PRC helps Pontchartrain Park work toward listing on National Register

This story appeared in the September issue of the PRC’s Preservation in Print magazine. Interested in getting more preservation stories like this delivered to your door each month? Become a member of the PRC for a subscription!

A team of Preservation Resource Center employees and interns has been compiling research and photographic documentation to help nominate Pontchartrain Park as a federal historic district on the National Register of Historic Places.

Last year, the Pontchartrain Park Neighborhood Association turned to the PRC for help in compiling the nomination. The National Register is a federal inventory of buildings, districts and sites noted for their significant contribution through architecture, culture and archaeology. Pontchartrain Park’s significance falls under the National Register’s criteria recognizing properties associated with important moments in American history.

Pontchartrain Park opened in 1955 as a planned suburban-style community designed to offer homeownership opportunities to African- American families during the period of racial segregation that effectively barred them from neighborhoods, schools and other public facilities. Built in the contemporary, ranch style of the time, each single-family residence sat on a spacious lot with off-street parking. The development was laid out around a public golf course, now named Joseph M. Bartholomew Municipal Golf Course, after the African- American landscape architect who designed it.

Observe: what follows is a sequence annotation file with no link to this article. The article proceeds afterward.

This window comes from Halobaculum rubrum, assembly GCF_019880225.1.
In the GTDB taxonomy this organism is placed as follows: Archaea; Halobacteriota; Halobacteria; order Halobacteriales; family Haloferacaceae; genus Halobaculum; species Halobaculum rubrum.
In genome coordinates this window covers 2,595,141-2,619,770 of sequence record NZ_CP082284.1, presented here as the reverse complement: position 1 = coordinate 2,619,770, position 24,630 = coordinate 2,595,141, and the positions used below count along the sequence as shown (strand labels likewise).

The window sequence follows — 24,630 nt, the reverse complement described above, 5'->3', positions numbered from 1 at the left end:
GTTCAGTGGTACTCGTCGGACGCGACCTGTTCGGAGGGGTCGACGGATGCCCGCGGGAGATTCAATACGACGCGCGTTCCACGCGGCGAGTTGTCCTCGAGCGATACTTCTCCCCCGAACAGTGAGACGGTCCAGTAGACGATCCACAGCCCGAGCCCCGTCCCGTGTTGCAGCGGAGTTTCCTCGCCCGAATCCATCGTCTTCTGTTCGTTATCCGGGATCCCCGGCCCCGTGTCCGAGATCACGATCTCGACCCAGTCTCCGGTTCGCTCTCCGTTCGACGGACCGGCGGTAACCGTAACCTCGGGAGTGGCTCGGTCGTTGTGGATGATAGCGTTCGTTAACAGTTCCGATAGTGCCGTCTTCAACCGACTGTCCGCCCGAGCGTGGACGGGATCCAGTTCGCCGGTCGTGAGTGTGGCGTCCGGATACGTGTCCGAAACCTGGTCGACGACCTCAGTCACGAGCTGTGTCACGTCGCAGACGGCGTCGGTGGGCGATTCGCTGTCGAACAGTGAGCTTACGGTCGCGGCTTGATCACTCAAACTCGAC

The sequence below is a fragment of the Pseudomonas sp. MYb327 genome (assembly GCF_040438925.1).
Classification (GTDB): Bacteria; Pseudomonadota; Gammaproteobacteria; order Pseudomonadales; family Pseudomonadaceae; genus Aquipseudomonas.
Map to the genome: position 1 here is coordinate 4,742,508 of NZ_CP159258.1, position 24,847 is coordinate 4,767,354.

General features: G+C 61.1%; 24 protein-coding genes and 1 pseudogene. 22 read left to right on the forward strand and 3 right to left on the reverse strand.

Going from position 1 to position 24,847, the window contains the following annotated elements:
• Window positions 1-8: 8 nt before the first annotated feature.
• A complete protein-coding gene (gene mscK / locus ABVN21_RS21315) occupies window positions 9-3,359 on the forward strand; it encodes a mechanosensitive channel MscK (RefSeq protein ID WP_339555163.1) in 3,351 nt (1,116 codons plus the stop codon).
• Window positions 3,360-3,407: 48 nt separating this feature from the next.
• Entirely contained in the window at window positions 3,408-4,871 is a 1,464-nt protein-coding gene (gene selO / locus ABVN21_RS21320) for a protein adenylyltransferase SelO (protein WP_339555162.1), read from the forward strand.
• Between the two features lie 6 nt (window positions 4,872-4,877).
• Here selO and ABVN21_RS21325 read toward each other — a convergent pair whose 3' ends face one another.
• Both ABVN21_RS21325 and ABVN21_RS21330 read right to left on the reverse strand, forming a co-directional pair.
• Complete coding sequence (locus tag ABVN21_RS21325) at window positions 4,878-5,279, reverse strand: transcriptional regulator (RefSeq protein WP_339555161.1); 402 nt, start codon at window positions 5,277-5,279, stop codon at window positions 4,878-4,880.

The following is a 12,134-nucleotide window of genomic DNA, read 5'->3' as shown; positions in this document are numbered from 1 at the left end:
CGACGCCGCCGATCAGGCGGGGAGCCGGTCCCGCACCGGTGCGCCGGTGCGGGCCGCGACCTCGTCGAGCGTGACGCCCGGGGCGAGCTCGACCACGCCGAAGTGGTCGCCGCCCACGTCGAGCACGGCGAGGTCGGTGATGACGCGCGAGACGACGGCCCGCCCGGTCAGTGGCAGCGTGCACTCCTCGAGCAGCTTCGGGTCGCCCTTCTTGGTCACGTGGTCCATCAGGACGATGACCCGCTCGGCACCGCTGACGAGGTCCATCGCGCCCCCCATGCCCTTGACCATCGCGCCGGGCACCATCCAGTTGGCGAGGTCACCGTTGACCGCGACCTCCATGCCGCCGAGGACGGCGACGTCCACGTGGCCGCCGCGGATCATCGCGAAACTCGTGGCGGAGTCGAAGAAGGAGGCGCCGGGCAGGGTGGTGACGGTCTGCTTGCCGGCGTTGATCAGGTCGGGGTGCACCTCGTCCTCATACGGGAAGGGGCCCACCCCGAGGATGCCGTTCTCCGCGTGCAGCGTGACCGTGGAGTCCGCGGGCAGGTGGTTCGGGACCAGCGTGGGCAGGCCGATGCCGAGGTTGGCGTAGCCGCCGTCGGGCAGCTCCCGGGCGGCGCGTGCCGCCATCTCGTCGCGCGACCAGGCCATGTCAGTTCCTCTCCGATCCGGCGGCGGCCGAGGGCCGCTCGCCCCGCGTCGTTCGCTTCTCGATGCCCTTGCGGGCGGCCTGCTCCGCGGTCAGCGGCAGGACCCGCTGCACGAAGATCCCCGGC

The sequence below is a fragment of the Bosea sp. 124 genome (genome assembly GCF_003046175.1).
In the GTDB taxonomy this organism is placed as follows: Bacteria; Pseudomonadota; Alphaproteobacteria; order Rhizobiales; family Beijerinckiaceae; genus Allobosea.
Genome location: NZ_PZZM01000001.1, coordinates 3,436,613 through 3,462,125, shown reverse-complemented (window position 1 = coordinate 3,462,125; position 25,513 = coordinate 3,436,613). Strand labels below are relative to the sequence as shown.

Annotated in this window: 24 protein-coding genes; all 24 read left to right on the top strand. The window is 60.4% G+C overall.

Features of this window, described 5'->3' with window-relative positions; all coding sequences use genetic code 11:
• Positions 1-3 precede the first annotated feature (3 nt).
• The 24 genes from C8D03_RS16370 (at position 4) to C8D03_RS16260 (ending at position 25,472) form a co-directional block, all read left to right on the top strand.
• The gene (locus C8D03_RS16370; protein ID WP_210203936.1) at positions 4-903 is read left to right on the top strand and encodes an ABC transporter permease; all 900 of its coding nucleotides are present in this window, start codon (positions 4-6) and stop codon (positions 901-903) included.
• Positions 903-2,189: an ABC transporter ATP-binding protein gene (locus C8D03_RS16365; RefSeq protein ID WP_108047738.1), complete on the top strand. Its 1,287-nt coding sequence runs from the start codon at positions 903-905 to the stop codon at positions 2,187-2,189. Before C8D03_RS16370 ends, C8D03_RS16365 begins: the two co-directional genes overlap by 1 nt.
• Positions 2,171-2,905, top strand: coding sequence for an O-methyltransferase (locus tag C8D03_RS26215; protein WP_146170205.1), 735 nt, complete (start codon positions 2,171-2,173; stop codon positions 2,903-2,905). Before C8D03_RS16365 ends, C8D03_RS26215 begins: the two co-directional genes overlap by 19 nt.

Photos by Davis Allen and Becky Gipson

Over the decades, Pontchartrain Park has been home to civil rights advocates, musicians and political leaders, including former Mayors Ernest “Dutch” Morial and his son, Marc Morial. Though the neighborhood was flooded in the levee failures after Hurricane Katrina, many of its original residents returned to rebuild their homes.

Unlike local historic districts, which are regulated by the Historic District Landmarks Commission, property owners in National Regis­ter historic districts do not need to seek permission to alter or demolish their houses. National Register status is largely honorific, though there are opportunities for grant and tax incentives and a procedure for the consideration of historic resources when facing federally funded works projects, a process called the Section 106 review.

Nominating the neighborhood for National Register Historic District status is a process that involves completing a comprehensive his­toric inventory of about 850 structures in the community. A substantial historic narrative also is required, and the nomination will need to be approved by the State Historic Preservation Office and the National Park Service.

The PRC is excited to continue working with residents and the Pontchartrain Park Neighborhood Association’s Historic Committee to promote this important community’s history.

 

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